Updated on 30 July 2013
A conceptual image shows probe and target complexes at different stages of the reaction that checks for mutations. The red dot represents mutations in a target base pair, while sequences with illuminated green lights indicate that no mutation was found in the reaction. Image courtesy: Georg Seelig, University of Washington.
Singapore: Scientists at Rice University and the University of Washington (UW) unveiled a groundbreaking new method for detecting minute changes known as single nucleotide polymorphisms (SNPs) in the human genome. The human genome has more than six billion base pairs, and one of the revelations of modern genomics is that even the slightest change in the sequence - a single-nucleotide difference - can have profound effects.
The new SNP genotyping technique, dubbed "double-stranded toehold exchange," is described in a new paper in Nature Chemistry. The patent-pending method is markedly different - in both form and performance - than any of the dozen-plus methods already used to detect SNPs.
"There are two axes of performance in SNP detection - read length and specificity," said study co-author David Zhang, who joined Rice's Department of Bioengineering recently. "We're at least an order of magnitude better on each axis. In fact, in terms of specificity, our theoretical work suggests that we can do quadratically better, meaning that whatever the best level of specificity is with a single-stranded method, our best will be that number squared," he said.
Scientists have sequenced the genomes of dozens of species, but those species-level genomes only tell part of the genetic story for a given individual. In people, for example, slight differences in just a few nucleotides can mean the difference between having green or brown eyes. This type of genetic variation within a species is called polymorphism, and SNPs are the smallest unit of polymorphic variation.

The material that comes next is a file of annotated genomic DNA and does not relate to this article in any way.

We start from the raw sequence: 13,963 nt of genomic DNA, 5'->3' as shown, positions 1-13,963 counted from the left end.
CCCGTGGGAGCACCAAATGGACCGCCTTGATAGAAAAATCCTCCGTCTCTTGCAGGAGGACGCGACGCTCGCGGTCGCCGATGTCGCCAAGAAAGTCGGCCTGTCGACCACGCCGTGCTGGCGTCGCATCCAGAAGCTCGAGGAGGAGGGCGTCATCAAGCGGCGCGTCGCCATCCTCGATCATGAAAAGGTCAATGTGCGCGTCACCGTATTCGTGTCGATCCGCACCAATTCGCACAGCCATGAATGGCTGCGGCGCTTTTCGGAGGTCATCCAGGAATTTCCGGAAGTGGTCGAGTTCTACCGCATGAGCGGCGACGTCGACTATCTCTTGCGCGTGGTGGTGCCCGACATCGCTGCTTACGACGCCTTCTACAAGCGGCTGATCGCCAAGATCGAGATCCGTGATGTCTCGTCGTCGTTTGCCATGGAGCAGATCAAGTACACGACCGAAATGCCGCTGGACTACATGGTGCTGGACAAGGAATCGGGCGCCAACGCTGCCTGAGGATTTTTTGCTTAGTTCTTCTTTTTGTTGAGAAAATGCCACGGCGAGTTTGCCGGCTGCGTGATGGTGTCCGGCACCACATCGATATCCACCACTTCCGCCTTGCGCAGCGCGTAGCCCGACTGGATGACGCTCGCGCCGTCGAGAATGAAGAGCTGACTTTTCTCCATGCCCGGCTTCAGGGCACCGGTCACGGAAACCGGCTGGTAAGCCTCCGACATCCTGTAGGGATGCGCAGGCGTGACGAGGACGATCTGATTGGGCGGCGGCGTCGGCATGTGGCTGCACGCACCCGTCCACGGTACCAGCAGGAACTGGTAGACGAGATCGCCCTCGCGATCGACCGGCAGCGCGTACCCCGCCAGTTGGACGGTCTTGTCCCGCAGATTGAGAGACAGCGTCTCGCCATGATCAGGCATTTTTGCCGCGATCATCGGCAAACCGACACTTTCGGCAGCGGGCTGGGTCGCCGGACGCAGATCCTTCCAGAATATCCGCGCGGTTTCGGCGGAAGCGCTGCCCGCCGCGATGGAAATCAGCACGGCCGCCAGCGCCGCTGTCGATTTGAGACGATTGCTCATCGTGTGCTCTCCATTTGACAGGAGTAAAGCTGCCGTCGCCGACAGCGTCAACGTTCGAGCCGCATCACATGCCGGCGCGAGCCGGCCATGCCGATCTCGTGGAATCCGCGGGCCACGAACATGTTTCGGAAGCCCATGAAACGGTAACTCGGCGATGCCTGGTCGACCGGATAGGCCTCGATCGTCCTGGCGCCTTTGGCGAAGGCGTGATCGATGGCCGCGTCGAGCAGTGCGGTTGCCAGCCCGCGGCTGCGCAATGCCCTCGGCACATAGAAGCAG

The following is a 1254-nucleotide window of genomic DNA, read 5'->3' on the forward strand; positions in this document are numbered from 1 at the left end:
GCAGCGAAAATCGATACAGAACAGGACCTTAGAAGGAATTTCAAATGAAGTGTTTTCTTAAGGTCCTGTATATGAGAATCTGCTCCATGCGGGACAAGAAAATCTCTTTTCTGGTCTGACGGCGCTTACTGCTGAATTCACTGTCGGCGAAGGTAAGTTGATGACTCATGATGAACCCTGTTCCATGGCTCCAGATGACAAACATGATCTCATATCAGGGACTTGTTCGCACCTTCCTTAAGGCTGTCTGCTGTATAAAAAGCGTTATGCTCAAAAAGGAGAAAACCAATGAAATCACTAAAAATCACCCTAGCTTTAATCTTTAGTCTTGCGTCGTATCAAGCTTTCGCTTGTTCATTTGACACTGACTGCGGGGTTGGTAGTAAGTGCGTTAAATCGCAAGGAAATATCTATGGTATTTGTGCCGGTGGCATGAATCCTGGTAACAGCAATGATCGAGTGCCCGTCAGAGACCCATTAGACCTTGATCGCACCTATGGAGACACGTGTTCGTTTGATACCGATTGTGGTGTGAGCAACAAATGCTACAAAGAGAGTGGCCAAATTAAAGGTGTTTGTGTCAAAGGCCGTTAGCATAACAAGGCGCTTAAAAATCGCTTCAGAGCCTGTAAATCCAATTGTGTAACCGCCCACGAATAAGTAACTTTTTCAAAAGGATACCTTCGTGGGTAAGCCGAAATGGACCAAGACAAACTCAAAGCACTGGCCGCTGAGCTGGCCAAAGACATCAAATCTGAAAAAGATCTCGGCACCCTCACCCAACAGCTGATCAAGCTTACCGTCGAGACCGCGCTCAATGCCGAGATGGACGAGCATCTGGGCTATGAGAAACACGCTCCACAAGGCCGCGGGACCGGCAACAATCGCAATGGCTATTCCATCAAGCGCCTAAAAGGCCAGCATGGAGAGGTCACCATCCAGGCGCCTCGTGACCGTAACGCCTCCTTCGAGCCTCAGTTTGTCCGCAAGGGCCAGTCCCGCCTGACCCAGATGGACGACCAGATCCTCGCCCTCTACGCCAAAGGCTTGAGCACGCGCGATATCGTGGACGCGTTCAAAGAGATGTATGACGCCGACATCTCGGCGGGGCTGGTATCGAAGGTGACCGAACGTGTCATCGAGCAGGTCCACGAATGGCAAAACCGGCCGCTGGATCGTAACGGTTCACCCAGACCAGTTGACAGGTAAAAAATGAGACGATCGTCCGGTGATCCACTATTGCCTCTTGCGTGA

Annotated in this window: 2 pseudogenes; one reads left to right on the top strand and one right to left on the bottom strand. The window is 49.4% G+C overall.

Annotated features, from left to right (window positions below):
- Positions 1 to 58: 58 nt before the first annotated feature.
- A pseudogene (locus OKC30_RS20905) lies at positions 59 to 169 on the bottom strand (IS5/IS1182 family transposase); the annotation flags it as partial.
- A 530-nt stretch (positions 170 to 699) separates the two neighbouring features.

SNPs are the most frequently occurring genetic variation in the human genome; more than 30 million have been confirmed. But they also occur in other species, even in single-celled organisms. In the bacteria that cause tuberculosis (TB), for example, an SNP in the right location can allow the disease to fight off antibiotics like rifampicin, one of the most commonly prescribed anti-TB drugs. Though small on a molecular scale, that single-nucleotide difference has serious implications for TB patients. Rather than going through a six-month course of antibiotics costing about $20, patients with drug-resistant TB often face more than two years of treatment with drugs that sometimes have permanent side effects and can cost more than $2,500.
Existing SNP detection methods have a relatively short read length; this means that scientists might have to run a half-dozen or more of the tests to look for an SNP in a 200-base-pair region of a genome. The Rice-UW method uses a novel approach to allow for much longer read lengths. "In these tests, our read length was 198 base pairs because that was the length of the region we needed to scan for SNPs related to rifampicin resistance," said Georg Seelig, assistant professor of computer science and engineering and of electrical engineering at UW. "We could have designed a longer probe if we'd needed one. There is no inherent limitation to the length of the probe we can make. Reaction time - not read length - is likely to be the limiter with this method," Seelig said.